I was officially baptized into the LDS church when I was 19. After becoming more aware and less comfortable with its doctrine, I left the fold three years later. I won’t claim that six years made me an expert on the practice or experience of being Mormon, but it did give me a peek at being a beleaguered religious minority. Reading the doctor’s email, I was reminded of all those times I felt I needed to explain or apologize for my beliefs, as well as the times I resisted the urge to say, “But you know, your stuff sounds kind of silly, too.”
Because taken at face value, it does seem silly, all of it, whatever beliefs we hold onto so tightly they make us dismiss common sense or the laws of nature, whether they’re simple superstitions or complex catechism. That silliness can go terribly, horribly wrong, or it can inspire amazing acts of kindness and compassion. Our country’s founders seemed to feel that, left to our own devices, we’d lean more toward the latter. Condemning insults and attacks against any faith isn’t apologizing for our values; it’s living up to them.
Oh, hey, would you look at that. I turned into my parents after all.
Our tent was up, the bedrolls were unrolled (okay, inflated), and the canvas chairs were arranged in a welcoming semi-circle. All across the mowed field serving as our campground, dozens of other women and girls were making the same preparations at their own sites. This overnight under the stars was a special reward for Girls Scouts who’d pre-registered for their annual membership, and the bustling female throng was filled with the energy of those who get things done early (as well as those who, like me, were lucky to have troop leaders who kept on top of such things).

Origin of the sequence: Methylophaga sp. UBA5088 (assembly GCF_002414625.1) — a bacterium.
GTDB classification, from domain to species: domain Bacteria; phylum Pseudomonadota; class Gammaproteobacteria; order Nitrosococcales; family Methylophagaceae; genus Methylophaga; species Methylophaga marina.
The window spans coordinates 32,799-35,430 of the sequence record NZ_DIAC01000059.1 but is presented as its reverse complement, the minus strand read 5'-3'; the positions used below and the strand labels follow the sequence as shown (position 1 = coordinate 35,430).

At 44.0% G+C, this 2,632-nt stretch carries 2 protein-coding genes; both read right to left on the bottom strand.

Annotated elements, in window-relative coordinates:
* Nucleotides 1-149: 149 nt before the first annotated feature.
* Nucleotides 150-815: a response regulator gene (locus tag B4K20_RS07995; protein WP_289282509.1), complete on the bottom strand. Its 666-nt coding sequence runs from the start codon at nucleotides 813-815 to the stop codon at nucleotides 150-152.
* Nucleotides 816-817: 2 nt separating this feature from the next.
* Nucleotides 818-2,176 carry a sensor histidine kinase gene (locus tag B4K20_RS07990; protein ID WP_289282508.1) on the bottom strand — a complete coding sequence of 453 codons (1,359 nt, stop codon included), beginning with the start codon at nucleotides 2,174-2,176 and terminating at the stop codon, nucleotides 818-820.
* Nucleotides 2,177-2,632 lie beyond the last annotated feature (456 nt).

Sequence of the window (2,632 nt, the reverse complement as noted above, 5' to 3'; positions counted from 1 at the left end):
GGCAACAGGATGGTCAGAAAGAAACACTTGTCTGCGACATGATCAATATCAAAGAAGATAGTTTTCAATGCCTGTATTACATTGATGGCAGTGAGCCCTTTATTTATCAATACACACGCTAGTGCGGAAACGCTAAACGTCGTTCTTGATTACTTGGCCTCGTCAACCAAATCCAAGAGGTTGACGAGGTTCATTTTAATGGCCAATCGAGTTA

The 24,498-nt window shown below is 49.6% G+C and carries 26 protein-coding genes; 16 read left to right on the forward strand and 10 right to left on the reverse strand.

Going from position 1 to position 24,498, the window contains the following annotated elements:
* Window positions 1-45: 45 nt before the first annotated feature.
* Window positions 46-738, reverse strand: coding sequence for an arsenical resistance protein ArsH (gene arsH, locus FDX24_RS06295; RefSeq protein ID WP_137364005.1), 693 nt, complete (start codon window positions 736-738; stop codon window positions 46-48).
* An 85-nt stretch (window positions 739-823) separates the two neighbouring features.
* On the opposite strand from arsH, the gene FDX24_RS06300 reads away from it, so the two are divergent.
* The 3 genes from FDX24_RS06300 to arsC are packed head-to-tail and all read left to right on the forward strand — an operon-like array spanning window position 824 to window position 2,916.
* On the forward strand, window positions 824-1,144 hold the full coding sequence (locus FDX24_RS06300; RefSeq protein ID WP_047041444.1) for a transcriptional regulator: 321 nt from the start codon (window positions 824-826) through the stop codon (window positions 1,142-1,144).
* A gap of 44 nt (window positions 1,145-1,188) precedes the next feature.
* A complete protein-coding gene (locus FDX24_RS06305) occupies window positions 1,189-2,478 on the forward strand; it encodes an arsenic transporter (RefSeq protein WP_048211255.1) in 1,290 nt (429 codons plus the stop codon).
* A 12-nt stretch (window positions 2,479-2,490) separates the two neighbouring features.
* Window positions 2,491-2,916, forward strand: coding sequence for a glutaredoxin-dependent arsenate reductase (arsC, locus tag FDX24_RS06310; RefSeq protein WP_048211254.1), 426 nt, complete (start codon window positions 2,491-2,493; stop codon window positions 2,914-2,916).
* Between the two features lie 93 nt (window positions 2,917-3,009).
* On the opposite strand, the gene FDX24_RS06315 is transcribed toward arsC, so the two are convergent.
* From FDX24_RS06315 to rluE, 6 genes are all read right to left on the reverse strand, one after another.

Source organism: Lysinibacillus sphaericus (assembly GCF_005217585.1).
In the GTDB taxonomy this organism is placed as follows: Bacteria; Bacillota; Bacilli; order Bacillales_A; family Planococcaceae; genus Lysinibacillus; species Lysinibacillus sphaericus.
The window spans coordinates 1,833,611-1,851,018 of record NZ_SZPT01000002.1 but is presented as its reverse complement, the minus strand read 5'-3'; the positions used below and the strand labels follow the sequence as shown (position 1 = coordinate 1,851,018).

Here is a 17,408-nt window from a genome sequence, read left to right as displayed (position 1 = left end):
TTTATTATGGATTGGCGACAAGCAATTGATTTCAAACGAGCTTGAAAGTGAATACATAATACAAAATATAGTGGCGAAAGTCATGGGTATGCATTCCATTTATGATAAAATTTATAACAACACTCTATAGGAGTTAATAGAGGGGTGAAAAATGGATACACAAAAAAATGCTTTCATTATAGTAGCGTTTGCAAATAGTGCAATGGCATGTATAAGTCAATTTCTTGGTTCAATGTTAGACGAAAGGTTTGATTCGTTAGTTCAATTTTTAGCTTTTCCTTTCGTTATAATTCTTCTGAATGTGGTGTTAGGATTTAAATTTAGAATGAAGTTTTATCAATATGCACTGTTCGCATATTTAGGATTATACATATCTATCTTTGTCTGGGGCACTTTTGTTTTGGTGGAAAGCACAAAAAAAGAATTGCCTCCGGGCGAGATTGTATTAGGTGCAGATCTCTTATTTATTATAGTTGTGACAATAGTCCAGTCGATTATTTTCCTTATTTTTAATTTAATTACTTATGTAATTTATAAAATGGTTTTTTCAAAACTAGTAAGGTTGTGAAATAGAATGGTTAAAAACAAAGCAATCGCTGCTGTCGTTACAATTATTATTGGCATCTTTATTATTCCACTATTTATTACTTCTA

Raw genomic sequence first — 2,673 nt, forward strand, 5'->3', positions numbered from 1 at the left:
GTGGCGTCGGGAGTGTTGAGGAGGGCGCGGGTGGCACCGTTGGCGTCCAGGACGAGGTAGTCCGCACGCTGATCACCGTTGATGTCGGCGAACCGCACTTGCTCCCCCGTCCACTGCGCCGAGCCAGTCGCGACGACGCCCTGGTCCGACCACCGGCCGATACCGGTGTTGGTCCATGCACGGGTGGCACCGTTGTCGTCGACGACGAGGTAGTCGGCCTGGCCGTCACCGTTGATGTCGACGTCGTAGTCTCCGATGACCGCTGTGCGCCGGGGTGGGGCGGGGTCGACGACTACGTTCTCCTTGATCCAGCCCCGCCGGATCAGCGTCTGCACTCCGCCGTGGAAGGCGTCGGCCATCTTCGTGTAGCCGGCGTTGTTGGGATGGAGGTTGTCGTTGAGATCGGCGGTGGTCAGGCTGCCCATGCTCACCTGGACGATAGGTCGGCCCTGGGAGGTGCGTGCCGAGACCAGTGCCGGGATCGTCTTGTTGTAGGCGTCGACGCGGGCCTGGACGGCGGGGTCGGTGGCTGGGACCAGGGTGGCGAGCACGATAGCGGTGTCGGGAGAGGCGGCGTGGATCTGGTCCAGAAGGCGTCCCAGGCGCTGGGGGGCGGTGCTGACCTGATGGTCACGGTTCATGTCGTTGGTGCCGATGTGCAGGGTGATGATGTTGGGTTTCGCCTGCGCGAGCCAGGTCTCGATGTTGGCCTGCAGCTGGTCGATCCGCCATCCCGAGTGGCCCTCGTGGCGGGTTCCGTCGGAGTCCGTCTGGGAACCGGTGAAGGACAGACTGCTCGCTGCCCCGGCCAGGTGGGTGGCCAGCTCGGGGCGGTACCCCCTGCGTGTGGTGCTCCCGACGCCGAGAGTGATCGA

And then I saw them, just a few yards away.
A man and a boy, really; probably a father and son. Okay, I thought, maybe they’re just dropping some girls off. But then they started unpacking their car and … wait, no. Really? They’re setting up a tent? By themselves? Not a girl in sight! The pastoral soundtrack playing in my head came to a needle-scratching halt.
Despite my initial unease, I tried not to judge. After all, the camp-out began at 5:00 on a Friday evening, with groups coming from as far away as Hernando, MS. Maybe that troop hadn’t been able to get enough female chaperones together, or some of the moms were held up at work. Surely they’d be coming along soon to help and … wait, no. Is that that boy’s mother? Standing over there with ear buds in? Oh hell no. Judging on.
I wasn’t sure who else noticed. I didn’t mention it to anyone, out of respect for our sense of community. I just silently hoped that the girls wouldn’t look over and wonder why males were not only in their midst, but taking on the bulk of one group’s work.
The unexpected guests left my mind as our girls gathered with troops from all over the area to spend the evening picnicking, singing songs, roasting marshmallows, and hunting spiders. It was a decidedly girlish night, for better (intricate rituals, unfettered energy) and worse (so. much. shrieking). The next day, we rallied after a brief night’s sleep with plans to try canoeing and archery. I saw the father and son in line for life jackets and tried to appreciate the fact that they were involved so positively in their daughter’s/sister’s life, and even let myself consider that these two weren’t crashers so much as game-changers, leading the charge toward a more balanced society.